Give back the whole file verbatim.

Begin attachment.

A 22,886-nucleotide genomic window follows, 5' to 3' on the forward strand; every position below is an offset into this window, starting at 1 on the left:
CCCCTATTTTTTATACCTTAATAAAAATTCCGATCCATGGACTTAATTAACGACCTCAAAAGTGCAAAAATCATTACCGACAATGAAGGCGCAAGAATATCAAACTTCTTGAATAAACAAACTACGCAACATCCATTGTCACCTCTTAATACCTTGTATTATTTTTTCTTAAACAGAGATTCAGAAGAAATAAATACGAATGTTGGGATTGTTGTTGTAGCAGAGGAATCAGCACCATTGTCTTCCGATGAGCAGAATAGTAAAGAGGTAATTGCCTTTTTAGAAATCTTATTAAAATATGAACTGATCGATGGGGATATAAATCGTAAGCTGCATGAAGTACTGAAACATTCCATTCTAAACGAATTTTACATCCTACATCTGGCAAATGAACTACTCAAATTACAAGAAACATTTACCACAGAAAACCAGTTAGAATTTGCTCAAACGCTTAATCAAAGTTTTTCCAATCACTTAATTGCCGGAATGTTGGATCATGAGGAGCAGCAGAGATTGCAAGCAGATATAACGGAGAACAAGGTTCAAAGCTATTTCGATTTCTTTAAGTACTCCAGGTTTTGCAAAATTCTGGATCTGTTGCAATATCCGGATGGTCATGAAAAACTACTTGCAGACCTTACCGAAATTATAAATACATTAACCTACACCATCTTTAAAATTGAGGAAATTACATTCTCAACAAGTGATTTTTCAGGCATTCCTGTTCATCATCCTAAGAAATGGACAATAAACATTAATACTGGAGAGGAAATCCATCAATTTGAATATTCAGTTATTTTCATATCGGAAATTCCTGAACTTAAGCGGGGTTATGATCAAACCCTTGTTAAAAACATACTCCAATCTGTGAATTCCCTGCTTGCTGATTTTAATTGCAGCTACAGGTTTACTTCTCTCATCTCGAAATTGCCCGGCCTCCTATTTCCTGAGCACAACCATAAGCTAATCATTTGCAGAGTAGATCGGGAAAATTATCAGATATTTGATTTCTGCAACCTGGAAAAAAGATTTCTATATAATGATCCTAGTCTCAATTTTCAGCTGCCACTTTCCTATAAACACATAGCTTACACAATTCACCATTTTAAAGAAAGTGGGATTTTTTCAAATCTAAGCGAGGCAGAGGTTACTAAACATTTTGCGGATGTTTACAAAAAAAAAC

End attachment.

A 22,886-nucleotide genomic window follows, 5' to 3' on the forward strand; every position below is an offset into this window, starting at 1 on the left:
CCCCTATTTTTTATACCTTAATAAAAATTCCGATCCATGGACTTAATTAACGACCTCAAAAGTGCAAAAATCATTACCGACAATGAAGGCGCAAGAATATCAAACTTCTTGAATAAACAAACTACGCAACATCCATTGTCACCTCTTAATACCTTGTATTATTTTTTCTTAAACAGAGATTCAGAAGAAATAAATACGAATGTTGGGATTGTTGTTGTAGCAGAGGAATCAGCACCATTGTCTTCCGATGAGCAGAATAGTAAAGAGGTAATTGCCTTTTTAGAAATCTTATTAAAATATGAACTGATCGATGGGGATATAAATCGTAAGCTGCATGAAGTACTGAAACATTCCATTCTAAACGAATTTTACATCCTACATCTGGCAAATGAACTACTCAAATTACAAGAAACATTTACCACAGAAAACCAGTTAGAATTTGCTCAAACGCTTAATCAAAGTTTTTCCAATCACTTAATTGCCGGAATGTTGGATCATGAGGAGCAGCAGAGATTGCAAGCAGATATAACGGAGAACAAGGTTCAAAGCTATTTCGATTTCTTTAAGTACTCCAGGTTTTGCAAAATTCTGGATCTGTTGCAATATCCGGATGGTCATGAAAAACTACTTGCAGACCTTACCGAAATTATAAATACATTAACCTACACCATCTTTAAAATTGAGGAAATTACATTCTCAACAAGTGATTTTTCAGGCATTCCTGTTCATCATCCTAAGAAATGGACAATAAACATTAATACTGGAGAGGAAATCCATCAATTTGAATATTCAGTTATTTTCATATCGGAAATTCCTGAACTTAAGCGGGGTTATGATCAAACCCTTGTTAAAAACATACTCCAATCTGTGAATTCCCTGCTTGCTGATTTTAATTGCAGCTACAGGTTTACTTCTCTCATCTCGAAATTGCCCGGCCTCCTATTTCCTGAGCACAACCATAAGCTAATCATTTGCAGAGTAGATCGGGAAAATTATCAGATATTTGATTTCTGCAACCTGGAAAAAAGATTTCTATATAATGATCCTAGTCTCAATTTTCAGCTGCCACTTTCCTATAAACACATAGCTTACACAATTCACCATTTTAAAGAAAGTGGGATTTTTTCAAATCTAAGCGAGGCAGAGGTTACTAAACATTTTGCGGATGTTTACAAAAAAAAAC